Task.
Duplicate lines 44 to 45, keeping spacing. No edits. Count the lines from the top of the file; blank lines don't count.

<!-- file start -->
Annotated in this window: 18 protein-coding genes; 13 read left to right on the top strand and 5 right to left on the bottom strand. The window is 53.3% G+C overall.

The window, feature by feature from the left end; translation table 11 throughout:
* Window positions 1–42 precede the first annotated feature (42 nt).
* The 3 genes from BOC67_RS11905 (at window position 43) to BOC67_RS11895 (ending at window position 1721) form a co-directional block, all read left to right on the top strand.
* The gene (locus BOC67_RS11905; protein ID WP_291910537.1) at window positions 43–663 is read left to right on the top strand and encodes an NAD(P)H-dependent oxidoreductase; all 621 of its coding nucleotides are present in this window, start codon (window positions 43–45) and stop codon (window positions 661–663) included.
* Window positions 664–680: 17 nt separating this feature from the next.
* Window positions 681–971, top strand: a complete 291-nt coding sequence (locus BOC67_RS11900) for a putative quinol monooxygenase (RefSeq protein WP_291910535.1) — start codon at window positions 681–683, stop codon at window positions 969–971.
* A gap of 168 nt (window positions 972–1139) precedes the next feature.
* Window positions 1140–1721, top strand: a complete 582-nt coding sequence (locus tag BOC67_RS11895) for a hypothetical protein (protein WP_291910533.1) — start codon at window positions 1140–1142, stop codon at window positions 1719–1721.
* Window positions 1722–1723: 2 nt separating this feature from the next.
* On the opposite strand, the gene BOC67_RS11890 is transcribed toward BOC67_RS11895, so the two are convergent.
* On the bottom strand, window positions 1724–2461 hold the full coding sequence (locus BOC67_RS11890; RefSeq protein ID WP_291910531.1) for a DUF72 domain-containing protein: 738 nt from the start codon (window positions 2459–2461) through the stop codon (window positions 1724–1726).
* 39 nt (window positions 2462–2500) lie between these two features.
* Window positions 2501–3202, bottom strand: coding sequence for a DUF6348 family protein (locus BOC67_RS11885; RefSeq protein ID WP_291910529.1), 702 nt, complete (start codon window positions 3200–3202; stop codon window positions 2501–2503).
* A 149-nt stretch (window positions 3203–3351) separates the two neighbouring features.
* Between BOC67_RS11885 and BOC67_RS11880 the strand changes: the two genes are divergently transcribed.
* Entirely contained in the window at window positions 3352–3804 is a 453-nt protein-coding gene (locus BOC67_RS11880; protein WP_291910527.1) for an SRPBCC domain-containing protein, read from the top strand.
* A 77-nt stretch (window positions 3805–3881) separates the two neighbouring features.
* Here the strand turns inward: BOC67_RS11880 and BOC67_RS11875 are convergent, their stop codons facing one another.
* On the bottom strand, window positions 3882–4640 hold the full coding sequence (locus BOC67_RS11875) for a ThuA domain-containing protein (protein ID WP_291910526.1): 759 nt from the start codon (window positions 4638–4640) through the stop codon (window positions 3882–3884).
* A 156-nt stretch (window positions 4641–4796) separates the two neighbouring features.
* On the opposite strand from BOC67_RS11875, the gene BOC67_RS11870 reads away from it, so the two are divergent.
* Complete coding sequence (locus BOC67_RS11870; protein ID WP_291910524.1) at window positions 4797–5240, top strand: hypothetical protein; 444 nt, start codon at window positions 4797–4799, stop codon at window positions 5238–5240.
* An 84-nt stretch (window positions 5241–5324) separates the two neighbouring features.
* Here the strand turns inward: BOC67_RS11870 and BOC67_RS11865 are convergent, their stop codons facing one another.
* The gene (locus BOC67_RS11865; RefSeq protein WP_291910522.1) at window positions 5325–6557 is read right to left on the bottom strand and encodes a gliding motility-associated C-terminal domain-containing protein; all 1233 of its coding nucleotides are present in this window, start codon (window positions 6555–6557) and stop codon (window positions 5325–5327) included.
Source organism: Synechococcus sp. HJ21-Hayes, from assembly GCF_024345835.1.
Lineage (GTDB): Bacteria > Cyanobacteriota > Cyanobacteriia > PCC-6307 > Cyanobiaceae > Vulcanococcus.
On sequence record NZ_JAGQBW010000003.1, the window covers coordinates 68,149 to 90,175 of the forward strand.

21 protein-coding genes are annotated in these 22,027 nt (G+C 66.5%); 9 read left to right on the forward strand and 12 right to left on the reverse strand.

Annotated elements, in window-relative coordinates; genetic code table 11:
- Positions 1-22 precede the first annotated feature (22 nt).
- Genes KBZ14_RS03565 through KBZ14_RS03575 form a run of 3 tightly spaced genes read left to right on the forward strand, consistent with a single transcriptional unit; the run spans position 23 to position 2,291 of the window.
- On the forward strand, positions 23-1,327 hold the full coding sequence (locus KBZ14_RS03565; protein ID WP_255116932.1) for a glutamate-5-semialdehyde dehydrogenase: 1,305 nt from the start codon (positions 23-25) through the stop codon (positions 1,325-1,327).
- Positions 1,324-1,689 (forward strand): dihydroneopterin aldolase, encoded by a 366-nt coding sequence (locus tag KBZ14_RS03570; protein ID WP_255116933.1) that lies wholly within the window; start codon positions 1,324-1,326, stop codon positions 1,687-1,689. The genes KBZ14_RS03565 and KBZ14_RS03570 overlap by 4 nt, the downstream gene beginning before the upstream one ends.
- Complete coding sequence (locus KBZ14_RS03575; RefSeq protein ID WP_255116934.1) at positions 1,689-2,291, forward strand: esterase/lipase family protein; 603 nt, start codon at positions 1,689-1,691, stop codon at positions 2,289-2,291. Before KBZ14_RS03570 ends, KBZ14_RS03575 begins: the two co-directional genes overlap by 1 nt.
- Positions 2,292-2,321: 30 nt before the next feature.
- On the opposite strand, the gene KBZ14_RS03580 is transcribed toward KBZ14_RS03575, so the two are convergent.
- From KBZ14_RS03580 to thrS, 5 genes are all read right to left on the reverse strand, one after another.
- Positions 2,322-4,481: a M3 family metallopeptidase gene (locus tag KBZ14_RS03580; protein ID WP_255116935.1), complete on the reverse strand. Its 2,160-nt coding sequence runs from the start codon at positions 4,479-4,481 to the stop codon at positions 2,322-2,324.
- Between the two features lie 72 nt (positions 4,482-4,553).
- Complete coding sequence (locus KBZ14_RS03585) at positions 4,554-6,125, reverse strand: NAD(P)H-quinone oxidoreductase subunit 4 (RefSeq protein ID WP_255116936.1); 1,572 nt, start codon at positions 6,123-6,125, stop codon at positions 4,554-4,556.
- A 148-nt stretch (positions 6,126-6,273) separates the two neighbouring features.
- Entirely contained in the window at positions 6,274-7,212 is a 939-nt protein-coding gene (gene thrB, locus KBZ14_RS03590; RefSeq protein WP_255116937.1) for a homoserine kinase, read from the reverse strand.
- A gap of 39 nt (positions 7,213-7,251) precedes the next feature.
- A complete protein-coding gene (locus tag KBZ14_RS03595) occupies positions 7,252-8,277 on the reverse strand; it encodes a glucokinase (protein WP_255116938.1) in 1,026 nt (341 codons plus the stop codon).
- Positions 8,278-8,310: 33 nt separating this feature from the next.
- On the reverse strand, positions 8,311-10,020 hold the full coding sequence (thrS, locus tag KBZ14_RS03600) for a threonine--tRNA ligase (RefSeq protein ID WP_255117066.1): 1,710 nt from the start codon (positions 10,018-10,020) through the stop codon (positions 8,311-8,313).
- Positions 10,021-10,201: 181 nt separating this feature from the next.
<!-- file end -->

- Entirely contained in the window at positions 6,274-7,212 is a 939-nt protein-coding gene (gene thrB, locus KBZ14_RS03590; RefSeq protein WP_255116937.1) for a homoserine kinase, read from the reverse strand.
- A gap of 39 nt (positions 7,213-7,251) precedes the next feature.